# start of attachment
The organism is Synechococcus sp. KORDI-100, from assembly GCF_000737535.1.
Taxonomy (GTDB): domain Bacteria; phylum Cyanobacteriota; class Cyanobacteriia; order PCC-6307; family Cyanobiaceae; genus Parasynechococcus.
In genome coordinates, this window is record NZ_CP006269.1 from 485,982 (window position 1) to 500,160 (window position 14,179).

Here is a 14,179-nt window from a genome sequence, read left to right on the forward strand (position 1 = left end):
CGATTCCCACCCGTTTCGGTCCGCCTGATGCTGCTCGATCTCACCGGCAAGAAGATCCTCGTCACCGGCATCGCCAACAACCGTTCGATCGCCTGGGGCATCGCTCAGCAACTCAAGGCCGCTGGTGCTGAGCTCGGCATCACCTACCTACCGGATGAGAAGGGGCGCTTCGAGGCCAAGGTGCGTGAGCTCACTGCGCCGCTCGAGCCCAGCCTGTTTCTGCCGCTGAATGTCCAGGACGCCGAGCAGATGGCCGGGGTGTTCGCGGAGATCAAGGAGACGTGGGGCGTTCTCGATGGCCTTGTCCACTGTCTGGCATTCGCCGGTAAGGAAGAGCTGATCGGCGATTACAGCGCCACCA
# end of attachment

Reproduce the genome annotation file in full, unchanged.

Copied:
The organism is Synechococcus sp. KORDI-100, from assembly GCF_000737535.1.
Taxonomy (GTDB): domain Bacteria; phylum Cyanobacteriota; class Cyanobacteriia; order PCC-6307; family Cyanobiaceae; genus Parasynechococcus.
In genome coordinates, this window is record NZ_CP006269.1 from 485,982 (window position 1) to 500,160 (window position 14,179).

Here is a 14,179-nt window from a genome sequence, read left to right on the forward strand (position 1 = left end):
CGATTCCCACCCGTTTCGGTCCGCCTGATGCTGCTCGATCTCACCGGCAAGAAGATCCTCGTCACCGGCATCGCCAACAACCGTTCGATCGCCTGGGGCATCGCTCAGCAACTCAAGGCCGCTGGTGCTGAGCTCGGCATCACCTACCTACCGGATGAGAAGGGGCGCTTCGAGGCCAAGGTGCGTGAGCTCACTGCGCCGCTCGAGCCCAGCCTGTTTCTGCCGCTGAATGTCCAGGACGCCGAGCAGATGGCCGGGGTGTTCGCGGAGATCAAGGAGACGTGGGGCGTTCTCGATGGCCTTGTCCACTGTCTGGCATTCGCCGGTAAGGAAGAGCTGATCGGCGATTACAGCGCCACCA